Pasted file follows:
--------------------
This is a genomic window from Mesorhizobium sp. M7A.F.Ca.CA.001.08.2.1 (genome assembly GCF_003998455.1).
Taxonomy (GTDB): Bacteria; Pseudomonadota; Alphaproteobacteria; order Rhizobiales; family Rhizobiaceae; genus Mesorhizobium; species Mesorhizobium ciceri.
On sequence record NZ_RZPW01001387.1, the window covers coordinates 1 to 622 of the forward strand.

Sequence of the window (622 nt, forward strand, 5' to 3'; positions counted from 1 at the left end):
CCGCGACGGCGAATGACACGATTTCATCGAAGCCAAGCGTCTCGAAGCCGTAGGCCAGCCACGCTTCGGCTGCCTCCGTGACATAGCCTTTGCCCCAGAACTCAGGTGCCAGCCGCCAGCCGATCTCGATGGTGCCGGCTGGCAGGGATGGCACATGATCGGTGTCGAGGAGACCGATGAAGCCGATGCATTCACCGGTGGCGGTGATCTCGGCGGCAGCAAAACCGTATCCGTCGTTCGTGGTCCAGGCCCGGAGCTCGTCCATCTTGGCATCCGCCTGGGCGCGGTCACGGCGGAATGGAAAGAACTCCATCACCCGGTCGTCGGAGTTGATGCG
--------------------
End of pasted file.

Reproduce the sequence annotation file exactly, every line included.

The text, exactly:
This is a genomic window from Mesorhizobium sp. M7A.F.Ca.CA.001.08.2.1 (genome assembly GCF_003998455.1).
Taxonomy (GTDB): Bacteria; Pseudomonadota; Alphaproteobacteria; order Rhizobiales; family Rhizobiaceae; genus Mesorhizobium; species Mesorhizobium ciceri.
On sequence record NZ_RZPW01001387.1, the window covers coordinates 1 to 622 of the forward strand.

Sequence of the window (622 nt, forward strand, 5' to 3'; positions counted from 1 at the left end):
CCGCGACGGCGAATGACACGATTTCATCGAAGCCAAGCGTCTCGAAGCCGTAGGCCAGCCACGCTTCGGCTGCCTCCGTGACATAGCCTTTGCCCCAGAACTCAGGTGCCAGCCGCCAGCCGATCTCGATGGTGCCGGCTGGCAGGGATGGCACATGATCGGTGTCGAGGAGACCGATGAAGCCGATGCATTCACCGGTGGCGGTGATCTCGGCGGCAGCAAAACCGTATCCGTCGTTCGTGGTCCAGGCCCGGAGCTCGTCCATCTTGGCATCCGCCTGGGCGCGGTCACGGCGGAATGGAAAGAACTCCATCACCCGGTCGTCGGAGTTGATGCG